MARCO ISLAND — It’s not exactly Vegas. But games of chance are drawing hundreds of players on Marco Island, with thousands of dollars changing hands each week.
Yes, it’s bingo, at the Jewish Congregation of Marco Island (JCMI) on Winterberry Drive, back for the 12th year in a row.
Doors open at 5:30 each Monday evening, and the first bingo card isn’t called until 7 p.m., so there’s plenty of time for schmoozing, as well as eating a little. The price of admission and cards includes a supper featuring kosher hot dogs, plus chips, coffee and desserts.
This past Monday, even on a raw, blustery evening with many snowbirds yet to return for the season, over 120 players lined the tables at the temple, with the partitions opened up to utilize the whole space. In season, crowds of up to 300 are common, said co-chair Sue Baum.
The room was filled with a buzz of conversation as people caught up with old friends and greeted new ones, but when the games began, the sound was cut off as if by a knife, and the bingo players got down to the serious business of filling out their cards.
Joe Lenhardt said he has been a regular here for ten years.
“Our neighbors introduced my wife and me to bingo here. The neighbors died, my wife died, and I’m still coming,” he said. Two weeks ago, at the first game of the season, he won a Bonanza game, and pocketed $150, and won last week as well, but was still waiting for a winning card tonight.
Kathy Hanson and Marilyn Heling were visiting from Sheboygan, Wisconsin, and admitted to being a couple of bingo sharks.
“I’m just playing six cards tonight, but lots of times I play nine,” said Hanson. “I’m really here for the social life.” Wherever they travel, she said, they search out a local bingo game.
“Don’t let her kid you,” interjected Heling. “She’s a serious player. She has nine daubers at home.” The daubers are used to mark numbers on each player’s cards as the caller reads them off the balls that, lotto-style, are randomly spit out by the pro-level Bingo King machine, and displayed on two electronic boards set up along the walls.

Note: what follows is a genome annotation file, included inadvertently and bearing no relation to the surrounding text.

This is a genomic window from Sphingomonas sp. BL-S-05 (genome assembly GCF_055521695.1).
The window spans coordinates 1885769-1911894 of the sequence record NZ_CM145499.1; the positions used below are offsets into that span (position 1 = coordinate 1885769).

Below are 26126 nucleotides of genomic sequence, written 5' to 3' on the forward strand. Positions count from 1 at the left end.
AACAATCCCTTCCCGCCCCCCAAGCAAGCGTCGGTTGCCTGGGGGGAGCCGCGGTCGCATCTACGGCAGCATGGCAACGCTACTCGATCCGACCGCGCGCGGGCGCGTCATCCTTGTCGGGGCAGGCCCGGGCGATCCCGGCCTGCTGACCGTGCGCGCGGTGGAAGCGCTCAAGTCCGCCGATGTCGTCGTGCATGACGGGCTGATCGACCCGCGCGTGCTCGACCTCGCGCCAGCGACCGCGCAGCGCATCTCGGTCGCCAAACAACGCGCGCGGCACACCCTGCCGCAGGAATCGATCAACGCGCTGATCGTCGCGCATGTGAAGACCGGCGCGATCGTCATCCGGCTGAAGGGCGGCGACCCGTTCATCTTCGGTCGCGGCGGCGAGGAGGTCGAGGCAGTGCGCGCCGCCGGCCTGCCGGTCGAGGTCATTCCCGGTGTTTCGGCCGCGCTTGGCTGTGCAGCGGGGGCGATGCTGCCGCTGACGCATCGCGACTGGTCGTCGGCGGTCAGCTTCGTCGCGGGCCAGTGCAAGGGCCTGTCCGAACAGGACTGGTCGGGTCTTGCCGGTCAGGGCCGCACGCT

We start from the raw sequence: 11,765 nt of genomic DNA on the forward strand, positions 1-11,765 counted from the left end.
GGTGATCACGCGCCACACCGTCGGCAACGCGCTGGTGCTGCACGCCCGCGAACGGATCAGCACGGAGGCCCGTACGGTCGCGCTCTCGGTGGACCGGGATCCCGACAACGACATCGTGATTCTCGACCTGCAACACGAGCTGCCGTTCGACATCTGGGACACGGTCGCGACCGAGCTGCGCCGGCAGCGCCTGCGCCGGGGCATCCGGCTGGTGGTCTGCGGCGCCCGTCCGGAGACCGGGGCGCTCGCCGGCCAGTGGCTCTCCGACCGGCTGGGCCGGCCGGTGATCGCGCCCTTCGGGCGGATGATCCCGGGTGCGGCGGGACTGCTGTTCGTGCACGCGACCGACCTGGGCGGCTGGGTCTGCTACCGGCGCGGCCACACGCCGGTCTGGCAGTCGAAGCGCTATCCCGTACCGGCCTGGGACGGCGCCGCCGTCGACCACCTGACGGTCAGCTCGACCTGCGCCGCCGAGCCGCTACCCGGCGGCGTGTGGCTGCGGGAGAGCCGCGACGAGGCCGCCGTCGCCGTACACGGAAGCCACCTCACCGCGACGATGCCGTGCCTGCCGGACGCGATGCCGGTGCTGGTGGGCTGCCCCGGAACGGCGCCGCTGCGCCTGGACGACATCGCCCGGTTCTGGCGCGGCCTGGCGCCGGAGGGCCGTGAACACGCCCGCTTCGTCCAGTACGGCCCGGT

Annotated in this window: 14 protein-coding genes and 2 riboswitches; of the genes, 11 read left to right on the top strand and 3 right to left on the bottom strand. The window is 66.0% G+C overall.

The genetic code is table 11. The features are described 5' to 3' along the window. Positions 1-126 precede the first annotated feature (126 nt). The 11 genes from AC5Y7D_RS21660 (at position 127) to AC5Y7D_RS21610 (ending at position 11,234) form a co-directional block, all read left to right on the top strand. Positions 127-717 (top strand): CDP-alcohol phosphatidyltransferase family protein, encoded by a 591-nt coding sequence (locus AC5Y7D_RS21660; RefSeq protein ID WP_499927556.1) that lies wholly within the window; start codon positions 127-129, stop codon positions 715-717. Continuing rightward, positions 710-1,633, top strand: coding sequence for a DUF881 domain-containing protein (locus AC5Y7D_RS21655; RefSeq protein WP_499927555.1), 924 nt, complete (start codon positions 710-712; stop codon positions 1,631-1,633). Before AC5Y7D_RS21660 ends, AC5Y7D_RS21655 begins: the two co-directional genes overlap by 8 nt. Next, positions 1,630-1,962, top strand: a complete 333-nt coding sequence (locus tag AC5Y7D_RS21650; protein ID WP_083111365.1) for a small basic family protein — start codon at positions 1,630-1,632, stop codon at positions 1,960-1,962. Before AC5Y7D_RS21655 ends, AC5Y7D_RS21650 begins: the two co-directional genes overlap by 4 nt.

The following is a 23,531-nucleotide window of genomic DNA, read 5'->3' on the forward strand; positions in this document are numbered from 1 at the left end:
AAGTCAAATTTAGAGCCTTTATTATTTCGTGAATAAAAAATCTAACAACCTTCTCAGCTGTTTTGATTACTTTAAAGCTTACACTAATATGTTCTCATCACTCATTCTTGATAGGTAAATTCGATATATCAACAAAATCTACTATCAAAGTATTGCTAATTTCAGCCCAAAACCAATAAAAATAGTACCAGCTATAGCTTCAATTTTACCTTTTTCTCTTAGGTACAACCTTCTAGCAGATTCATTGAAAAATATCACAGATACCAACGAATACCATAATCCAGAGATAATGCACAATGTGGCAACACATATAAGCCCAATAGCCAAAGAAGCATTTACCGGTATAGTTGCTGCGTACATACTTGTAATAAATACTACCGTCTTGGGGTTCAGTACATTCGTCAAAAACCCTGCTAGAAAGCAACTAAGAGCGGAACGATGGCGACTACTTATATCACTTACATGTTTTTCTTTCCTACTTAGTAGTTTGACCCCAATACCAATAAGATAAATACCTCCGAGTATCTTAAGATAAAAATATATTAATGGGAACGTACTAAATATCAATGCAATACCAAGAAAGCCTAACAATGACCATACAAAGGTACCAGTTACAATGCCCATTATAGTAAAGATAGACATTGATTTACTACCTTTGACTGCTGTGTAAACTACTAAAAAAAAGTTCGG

With about 20 volunteers, and more as the crowds swell, the games are well monitored and smooth running. The callers, also volunteers, rotate through the evening, along with their assistants, who, a la Vanna White, put the numbers up on the board, but don’t have a speaking role.
Ivan Slavich, a Vietnam vet who retired as a colonel, is the chief caller, and took the first shift, assisted by Estie Karpman. Next up was Bert Thompson, a former JCMI congregation president, with assistance from Joan Thompson, who, as his wife, is no doubt used to the teamwork.
The winning bingo players vary from Monday to Monday, but the consistent winner is the temple, said volunteer Harvey Brennan.
“Oh yeah, it definitely helps out” with the JCMI’s expenses, he said, noting this year is “lucky 13” for bingo at the synagogue. “This keeps us going.” Players pay either $15 or $22 for their game packs, which include their supper. Sodas are available for $1, and daubers go for $1.75 each.
The games got harder and faster as the evening wore on, with players rapidly scanning multiple cards, each with 24 numbers and a free square in the middle. Sitting next to each other, Mary Lee Andrewjewski and and Lori Merenda each won a $50 game.
By the time a reporter left, “sharks” Hanson and Heling had yet to finish in the money, although Heling ruefully showed a card for the big Bonanza Coverall game lacking only one number. The games went on, as they will each Monday evening through the first week of May, 2012.
“That is a good bingo,” called out Slavich, after double-checking the numbers. “That game is over.” And on to the next.